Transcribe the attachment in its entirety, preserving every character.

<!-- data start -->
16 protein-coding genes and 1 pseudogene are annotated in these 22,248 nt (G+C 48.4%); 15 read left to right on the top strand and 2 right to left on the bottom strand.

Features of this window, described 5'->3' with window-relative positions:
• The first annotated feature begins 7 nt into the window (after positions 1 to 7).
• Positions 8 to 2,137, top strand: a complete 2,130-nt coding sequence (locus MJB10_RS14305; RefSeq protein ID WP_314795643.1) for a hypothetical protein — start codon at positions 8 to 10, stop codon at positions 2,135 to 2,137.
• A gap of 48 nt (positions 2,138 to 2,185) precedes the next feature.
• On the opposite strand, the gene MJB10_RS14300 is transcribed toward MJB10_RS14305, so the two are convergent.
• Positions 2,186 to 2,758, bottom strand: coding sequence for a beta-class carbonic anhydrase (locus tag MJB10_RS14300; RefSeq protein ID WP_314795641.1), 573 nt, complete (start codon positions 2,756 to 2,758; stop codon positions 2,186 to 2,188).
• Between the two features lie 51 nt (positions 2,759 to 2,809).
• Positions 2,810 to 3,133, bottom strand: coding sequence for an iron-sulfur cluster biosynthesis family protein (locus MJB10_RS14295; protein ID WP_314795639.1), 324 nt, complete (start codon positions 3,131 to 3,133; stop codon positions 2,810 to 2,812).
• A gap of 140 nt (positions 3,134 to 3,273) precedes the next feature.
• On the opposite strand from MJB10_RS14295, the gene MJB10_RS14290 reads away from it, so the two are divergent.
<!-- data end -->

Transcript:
16 protein-coding genes and 1 pseudogene are annotated in these 22,248 nt (G+C 48.4%); 15 read left to right on the top strand and 2 right to left on the bottom strand.

Features of this window, described 5'->3' with window-relative positions:
• The first annotated feature begins 7 nt into the window (after positions 1 to 7).
• Positions 8 to 2,137, top strand: a complete 2,130-nt coding sequence (locus MJB10_RS14305; RefSeq protein ID WP_314795643.1) for a hypothetical protein — start codon at positions 8 to 10, stop codon at positions 2,135 to 2,137.
• A gap of 48 nt (positions 2,138 to 2,185) precedes the next feature.
• On the opposite strand, the gene MJB10_RS14300 is transcribed toward MJB10_RS14305, so the two are convergent.
• Positions 2,186 to 2,758, bottom strand: coding sequence for a beta-class carbonic anhydrase (locus tag MJB10_RS14300; RefSeq protein ID WP_314795641.1), 573 nt, complete (start codon positions 2,756 to 2,758; stop codon positions 2,186 to 2,188).
• Between the two features lie 51 nt (positions 2,759 to 2,809).
• Positions 2,810 to 3,133, bottom strand: coding sequence for an iron-sulfur cluster biosynthesis family protein (locus MJB10_RS14295; protein ID WP_314795639.1), 324 nt, complete (start codon positions 3,131 to 3,133; stop codon positions 2,810 to 2,812).
• A gap of 140 nt (positions 3,134 to 3,273) precedes the next feature.
• On the opposite strand from MJB10_RS14295, the gene MJB10_RS14290 reads away from it, so the two are divergent.